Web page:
Leveringstid: Sendes innen 7 virkedager
Forlag: Vintage Classics
Format: 20 x 13 cm
- Geografisk oppdagelse og oppdagelsesreiser
- Sosiale grupper, samfunn og sosial identitet
- Selvbiografier: historie, politikk og militæret
«It is hard to pin down what makes In Patagonia so unique, but, in the end, it is Chatwin’s brilliant personality that makes it what it is… His form of travel was not about getting from A to B. It was about internal landscapes.»
«The chameleon traveller…who wrote books in a genre of their own, and whose life was his own subtlest creation… a complex, flamboyantly gifted and rather tragic figure»
«Elliptical and alive, this is a brilliant travel book»
Bruce Chatwin was born in Sheffield in 1940. After attending Marlborough School he began work as a porter at Sotheby's. Eight years later, having become one of Sotheby's youngest directors, he abandoned his job to pursue his passion for world travel. Between 1972 and 1975 he worked for the Sunday Times, before announcing his next departure in a telegram: 'Gone to Patagonia for six months.' This trip inspired the first of Chatwin's books, In Patagonia, which won the Hawthornden Prize and the E.M. Forster Award and launched his writing career. Two of his books have been made into feature films: The Viceroy of Ouidah (retitled Cobra Verde), directed by Werner Herzog, and Andrew Grieve's On the Black Hill. On publication The Songlines went straight to Number 1 in the Sunday Times bestseller list and remained in the top ten for nine months. On the Black Hill won the Whitbread First Novel Award while his novel Utz was nominated for the 1988 Booker Prize. He died in January 1989, aged forty-eight.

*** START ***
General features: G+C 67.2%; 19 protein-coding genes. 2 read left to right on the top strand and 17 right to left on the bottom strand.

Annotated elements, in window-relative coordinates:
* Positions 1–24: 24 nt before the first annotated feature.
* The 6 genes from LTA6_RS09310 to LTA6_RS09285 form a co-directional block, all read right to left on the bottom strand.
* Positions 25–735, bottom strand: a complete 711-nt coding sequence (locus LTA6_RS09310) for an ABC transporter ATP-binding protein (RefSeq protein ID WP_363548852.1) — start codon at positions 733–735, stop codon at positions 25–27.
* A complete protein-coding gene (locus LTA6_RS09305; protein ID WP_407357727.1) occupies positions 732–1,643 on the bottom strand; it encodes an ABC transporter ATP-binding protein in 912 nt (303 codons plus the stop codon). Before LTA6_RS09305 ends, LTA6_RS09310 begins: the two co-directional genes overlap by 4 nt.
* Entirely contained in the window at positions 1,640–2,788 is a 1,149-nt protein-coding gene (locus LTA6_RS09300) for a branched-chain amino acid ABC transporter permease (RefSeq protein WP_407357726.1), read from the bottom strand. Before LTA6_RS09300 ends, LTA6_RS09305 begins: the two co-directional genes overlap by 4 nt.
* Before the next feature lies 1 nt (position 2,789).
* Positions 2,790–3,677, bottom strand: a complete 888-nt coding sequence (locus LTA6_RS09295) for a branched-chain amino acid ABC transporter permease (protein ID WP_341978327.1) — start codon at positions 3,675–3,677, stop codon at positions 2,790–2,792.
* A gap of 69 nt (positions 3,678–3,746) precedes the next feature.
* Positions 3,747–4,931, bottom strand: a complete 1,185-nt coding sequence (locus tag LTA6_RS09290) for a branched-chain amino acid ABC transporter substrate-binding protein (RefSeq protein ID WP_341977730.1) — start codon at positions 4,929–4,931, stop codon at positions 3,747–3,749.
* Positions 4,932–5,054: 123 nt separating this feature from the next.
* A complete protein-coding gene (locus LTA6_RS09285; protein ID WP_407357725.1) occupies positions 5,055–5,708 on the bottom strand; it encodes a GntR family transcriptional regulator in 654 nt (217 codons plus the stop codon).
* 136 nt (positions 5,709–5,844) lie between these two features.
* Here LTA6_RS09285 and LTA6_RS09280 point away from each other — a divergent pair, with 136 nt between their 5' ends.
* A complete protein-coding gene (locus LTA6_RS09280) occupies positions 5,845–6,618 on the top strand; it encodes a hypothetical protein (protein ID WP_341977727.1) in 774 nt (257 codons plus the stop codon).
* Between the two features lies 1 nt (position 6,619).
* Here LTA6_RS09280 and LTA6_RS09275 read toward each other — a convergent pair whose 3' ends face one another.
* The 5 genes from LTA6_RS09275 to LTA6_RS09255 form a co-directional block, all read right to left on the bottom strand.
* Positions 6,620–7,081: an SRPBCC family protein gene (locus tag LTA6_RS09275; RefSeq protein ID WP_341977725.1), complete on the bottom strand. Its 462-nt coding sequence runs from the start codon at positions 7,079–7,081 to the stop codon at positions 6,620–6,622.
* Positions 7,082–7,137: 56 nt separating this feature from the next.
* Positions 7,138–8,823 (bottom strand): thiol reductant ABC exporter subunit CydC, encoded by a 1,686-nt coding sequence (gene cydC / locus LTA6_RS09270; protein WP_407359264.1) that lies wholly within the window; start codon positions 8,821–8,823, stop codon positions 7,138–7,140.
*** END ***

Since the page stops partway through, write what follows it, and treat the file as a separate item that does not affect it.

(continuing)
Nicholas Shakespeare (Introducer)
Nicholas Shakespeare was born in 1957. The son of a diplomat, much of his youth was spent in the Far East and South America. His books have been translated into twenty-two languages. They include The Vision of Elena Silves (winner of the Somerset Maugham Award), Snowleg, The Dancer Upstairs, Inheritance, Priscilla and Six Minutes in May. He has been longlisted for the Booker Prize twice and is a fellow of the Royal Society of Literature.